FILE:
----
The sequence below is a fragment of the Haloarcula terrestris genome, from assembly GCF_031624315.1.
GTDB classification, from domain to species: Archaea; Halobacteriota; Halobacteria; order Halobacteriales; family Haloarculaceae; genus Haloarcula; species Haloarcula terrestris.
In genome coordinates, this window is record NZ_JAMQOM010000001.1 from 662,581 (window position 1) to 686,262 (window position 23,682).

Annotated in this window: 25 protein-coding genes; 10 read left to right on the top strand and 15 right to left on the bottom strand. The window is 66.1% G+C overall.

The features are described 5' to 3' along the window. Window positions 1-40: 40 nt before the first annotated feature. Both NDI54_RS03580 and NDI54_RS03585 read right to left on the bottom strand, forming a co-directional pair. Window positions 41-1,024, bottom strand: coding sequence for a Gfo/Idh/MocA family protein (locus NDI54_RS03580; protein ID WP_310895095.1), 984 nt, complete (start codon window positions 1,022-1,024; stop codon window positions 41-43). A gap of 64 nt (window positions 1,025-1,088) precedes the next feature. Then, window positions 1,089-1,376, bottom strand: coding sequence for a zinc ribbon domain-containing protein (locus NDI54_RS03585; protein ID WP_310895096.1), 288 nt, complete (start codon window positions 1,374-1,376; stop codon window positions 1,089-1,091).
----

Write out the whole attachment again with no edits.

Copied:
The sequence below is a fragment of the Haloarcula terrestris genome, from assembly GCF_031624315.1.
GTDB classification, from domain to species: Archaea; Halobacteriota; Halobacteria; order Halobacteriales; family Haloarculaceae; genus Haloarcula; species Haloarcula terrestris.
In genome coordinates, this window is record NZ_JAMQOM010000001.1 from 662,581 (window position 1) to 686,262 (window position 23,682).

Annotated in this window: 25 protein-coding genes; 10 read left to right on the top strand and 15 right to left on the bottom strand. The window is 66.1% G+C overall.

The features are described 5' to 3' along the window. Window positions 1-40: 40 nt before the first annotated feature. Both NDI54_RS03580 and NDI54_RS03585 read right to left on the bottom strand, forming a co-directional pair. Window positions 41-1,024, bottom strand: coding sequence for a Gfo/Idh/MocA family protein (locus NDI54_RS03580; protein ID WP_310895095.1), 984 nt, complete (start codon window positions 1,022-1,024; stop codon window positions 41-43). A gap of 64 nt (window positions 1,025-1,088) precedes the next feature. Then, window positions 1,089-1,376, bottom strand: coding sequence for a zinc ribbon domain-containing protein (locus NDI54_RS03585; protein ID WP_310895096.1), 288 nt, complete (start codon window positions 1,374-1,376; stop codon window positions 1,089-1,091).